Computer Configuration: Windows Settings: Security Settings: Local Policies: Security Options

We recommend you set Accounts: Rename administrator account to enabled and rename the administrator account to something else. This will help increase security by not giving a potential hacker the username at the start.

You should also consider setting Interactive logon: Do not display last user name to Enabled. This will display a blank username field at every boot – the user will be responsible for remembering their username. If someone gains access to the workstation physically, they would need to know a username to attempt to login.

Computer Configuration: Administrative Templates: Windows Components

The Administrative Templates section of Group Policy allows you to set policies for the Windows operating system and its components.

Computer Configuration: Administrative Templates: Windows Components: Internet Explorer

If you have a proxy or ISA server, you may want to set Make proxy settings per-machine. This policy will allow you to set the policy settings for one account and then every account that logs in will receive the proxy settings.

Computer Configuration: Administrative Templates: Windows Components: Internet Information Services

If you set Prevent IIS installation, you can prevent rogue IIS servers from popping up on the network.

Computer Configuration: Administrative Templates: Windows Components: Windows Messenger

We do not like the Windows Messenger (the MSN like instant messenger application Microsoft installs by default). We enable Do not allow Windows Messenger to be run and Do not automatically start Windows Messenger initially.

Computer Configuration: Administrative Templates: Windows Components: Windows Update

If you are using SUS or want the machines to perform automatic updates, you can configure those options in this section.

User Configuration: Windows Settings: Internet Explorer Maintenance

There are several configuration options for Internet Explorer. If you want to force users to have the same homepage or options, you can configure these options.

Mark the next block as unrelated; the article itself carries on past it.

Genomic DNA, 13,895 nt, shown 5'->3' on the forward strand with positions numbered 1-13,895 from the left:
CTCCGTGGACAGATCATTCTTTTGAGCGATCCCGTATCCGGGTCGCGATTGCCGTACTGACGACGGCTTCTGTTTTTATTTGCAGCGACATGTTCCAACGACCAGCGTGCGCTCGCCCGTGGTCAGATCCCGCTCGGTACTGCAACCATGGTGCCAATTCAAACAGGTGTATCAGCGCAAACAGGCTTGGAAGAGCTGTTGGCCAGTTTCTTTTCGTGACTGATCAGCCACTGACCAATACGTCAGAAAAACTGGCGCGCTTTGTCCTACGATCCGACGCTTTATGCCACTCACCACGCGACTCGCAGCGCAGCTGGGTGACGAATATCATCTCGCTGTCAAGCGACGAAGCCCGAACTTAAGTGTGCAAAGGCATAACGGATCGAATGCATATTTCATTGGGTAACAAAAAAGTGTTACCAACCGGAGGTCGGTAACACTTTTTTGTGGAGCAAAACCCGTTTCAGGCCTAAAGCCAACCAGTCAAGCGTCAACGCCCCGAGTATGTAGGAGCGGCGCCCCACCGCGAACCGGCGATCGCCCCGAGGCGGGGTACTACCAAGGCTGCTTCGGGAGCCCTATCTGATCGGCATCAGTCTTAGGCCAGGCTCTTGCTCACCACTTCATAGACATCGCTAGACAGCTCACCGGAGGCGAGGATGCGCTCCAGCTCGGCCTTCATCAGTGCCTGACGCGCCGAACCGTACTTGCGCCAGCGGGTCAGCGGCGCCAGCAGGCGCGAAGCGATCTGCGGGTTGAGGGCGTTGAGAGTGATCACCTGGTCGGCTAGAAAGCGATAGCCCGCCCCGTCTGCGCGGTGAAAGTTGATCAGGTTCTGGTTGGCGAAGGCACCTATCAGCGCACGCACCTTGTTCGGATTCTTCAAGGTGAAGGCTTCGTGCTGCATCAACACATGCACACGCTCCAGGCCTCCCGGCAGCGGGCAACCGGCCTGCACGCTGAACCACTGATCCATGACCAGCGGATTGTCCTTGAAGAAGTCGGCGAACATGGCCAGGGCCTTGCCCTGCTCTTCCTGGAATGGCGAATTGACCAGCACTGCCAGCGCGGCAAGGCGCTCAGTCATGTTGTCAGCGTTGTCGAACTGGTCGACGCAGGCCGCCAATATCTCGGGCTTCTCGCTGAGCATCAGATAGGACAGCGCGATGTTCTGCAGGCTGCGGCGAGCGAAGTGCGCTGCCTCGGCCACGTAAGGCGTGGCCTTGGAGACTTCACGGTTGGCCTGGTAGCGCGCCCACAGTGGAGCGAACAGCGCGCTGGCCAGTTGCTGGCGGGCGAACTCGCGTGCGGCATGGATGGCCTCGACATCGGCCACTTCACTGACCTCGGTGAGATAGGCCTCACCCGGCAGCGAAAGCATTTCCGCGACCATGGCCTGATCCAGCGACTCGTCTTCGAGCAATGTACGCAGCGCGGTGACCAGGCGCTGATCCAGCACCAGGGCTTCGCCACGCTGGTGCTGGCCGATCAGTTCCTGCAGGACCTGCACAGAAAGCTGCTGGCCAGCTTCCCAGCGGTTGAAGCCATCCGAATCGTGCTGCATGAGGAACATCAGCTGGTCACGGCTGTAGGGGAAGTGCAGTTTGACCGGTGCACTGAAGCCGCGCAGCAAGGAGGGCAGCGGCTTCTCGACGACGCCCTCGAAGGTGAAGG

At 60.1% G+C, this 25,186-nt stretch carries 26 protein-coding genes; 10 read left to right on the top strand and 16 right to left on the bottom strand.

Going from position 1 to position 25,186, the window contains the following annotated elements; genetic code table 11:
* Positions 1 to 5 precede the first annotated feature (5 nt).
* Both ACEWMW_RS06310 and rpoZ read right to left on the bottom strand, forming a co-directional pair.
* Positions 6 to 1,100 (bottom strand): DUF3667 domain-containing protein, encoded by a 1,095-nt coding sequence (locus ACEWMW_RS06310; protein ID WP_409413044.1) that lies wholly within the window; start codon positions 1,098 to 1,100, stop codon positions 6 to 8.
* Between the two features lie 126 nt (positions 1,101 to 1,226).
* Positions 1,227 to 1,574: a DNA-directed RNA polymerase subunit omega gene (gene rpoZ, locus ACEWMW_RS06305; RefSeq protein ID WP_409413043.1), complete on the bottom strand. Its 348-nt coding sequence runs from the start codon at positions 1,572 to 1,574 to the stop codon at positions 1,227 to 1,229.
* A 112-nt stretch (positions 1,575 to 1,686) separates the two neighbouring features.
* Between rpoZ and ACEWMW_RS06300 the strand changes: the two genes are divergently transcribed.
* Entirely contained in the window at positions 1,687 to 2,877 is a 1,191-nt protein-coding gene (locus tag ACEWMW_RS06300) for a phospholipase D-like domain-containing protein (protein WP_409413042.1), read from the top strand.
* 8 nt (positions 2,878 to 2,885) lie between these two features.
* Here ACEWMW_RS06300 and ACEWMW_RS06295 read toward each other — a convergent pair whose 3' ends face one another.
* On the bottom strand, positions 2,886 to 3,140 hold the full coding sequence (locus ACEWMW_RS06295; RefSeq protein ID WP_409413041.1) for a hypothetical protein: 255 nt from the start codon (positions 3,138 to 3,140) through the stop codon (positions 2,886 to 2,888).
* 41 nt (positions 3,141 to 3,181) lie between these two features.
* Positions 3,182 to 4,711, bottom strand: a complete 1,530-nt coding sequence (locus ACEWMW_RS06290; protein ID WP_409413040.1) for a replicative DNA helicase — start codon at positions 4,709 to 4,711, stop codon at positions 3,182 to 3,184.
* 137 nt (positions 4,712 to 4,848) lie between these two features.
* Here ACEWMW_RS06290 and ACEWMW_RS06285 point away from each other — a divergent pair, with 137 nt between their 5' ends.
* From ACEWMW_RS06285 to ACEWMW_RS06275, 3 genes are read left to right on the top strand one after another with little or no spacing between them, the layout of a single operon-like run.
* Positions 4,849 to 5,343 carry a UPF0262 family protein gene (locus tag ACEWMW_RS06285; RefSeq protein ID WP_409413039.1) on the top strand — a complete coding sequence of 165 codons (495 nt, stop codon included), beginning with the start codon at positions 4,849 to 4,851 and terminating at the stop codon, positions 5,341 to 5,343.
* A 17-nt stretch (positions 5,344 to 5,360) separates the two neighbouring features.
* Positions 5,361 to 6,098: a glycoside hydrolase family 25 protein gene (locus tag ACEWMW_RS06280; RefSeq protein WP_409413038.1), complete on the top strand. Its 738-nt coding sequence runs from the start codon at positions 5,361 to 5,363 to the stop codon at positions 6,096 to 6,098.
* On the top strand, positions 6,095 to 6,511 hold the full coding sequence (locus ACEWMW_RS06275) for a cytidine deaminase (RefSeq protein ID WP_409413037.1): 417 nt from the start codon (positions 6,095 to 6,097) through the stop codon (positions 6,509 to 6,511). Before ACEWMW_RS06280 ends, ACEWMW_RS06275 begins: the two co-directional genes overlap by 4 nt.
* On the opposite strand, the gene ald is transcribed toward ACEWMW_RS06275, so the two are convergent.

There are hundreds of policy settings you could potentially apply. We recommend caution and to only apply policies that are absolutely necessary – leaving the rest as “Not Configured.” This will make your user community much happier.

Implementing Group Policy Objects

Group Policy Objects are linked to Active Directory containers: sites, domains, or organizational units. GPOs cannot be linked directly to users, computers, or security groups.

GPOs can be linked to multiple sites, domains, or organizational units. In addition, a site, domain, or organizational unit can be linked to several GPOs.

When you link multiple GPOs to a single container (domain, site, or OU), you can specify the order in which the Group Policy Objects are processed. The lowest link order GPO in the list has the highest precedence and overwrites the settings of all other GPOs.

Group Policy is processed in this order:

  1. Local GPO – each computer has a local GPO which is processed first.
  2. Site – GPOs linked to a site that a computer belongs to are processed next. If multiple GPOs are linked to a site, the lowest link order GPO (e.g., the first GPO) is processed last, or has the highest precedence over the other GPOs.
  3. Domain – GPOs linked to the domain are processed next. Like with the Site GPOs, the ones which have the lowest link order (e.g. link #1) are processed last. They overwrite any settings applied by other GPOs before it.
  4. Organizational Units – GPOs are then processed on the OUs. The highest OU in the AD hierarchy is processed first, then its child OUs, until it reaches the OU which the computer or user is in. These OUs are processed last and have the highest priority over any other settings made before it.

You can view the precedence of Group Policies on any site, domain, or OU by clicking on the Group Policy Inheritance tab. This lists all of the Group Policy Objects that affect that unit in AD in order of precedence. The policy at the top of the list – in the #1 slot – applies last and takes precedence over all of the other GPOs linked throughout the hierarchy for that site, domain, or Organizational Unit.

Implementing Group Policy on a Organizational Unit

As an example, we are going to implement a Group Policy on an Organizational Unit in Active Directory. The first part of the process is to create a Group Policy Object for an Organizational Unit. You can create this on the actual OU or just create it in the Group Policy Objects container and then apply it to an OU, site, or domain later.

  1. Open the Group Policy Management snap-in.

  1. Open the Forest and Domain.
  2. Right-click on Group Policy Objects and select New.

  1. Name your policy and click OK.

  1. If you open Group Policy Objects, you will see the new policy you created.

Now we are going to link a GPO to an Organizational Unit.

  1. Click on Link an Existing GPO to link the GPO you just created to the OU.

  1. Select the Group Policy Object you want to link. Click OK.

  1. You will now see the GPO linked in the view of the OU.

  1. You can edit the GPO by right-clicking on it and selecting Edit.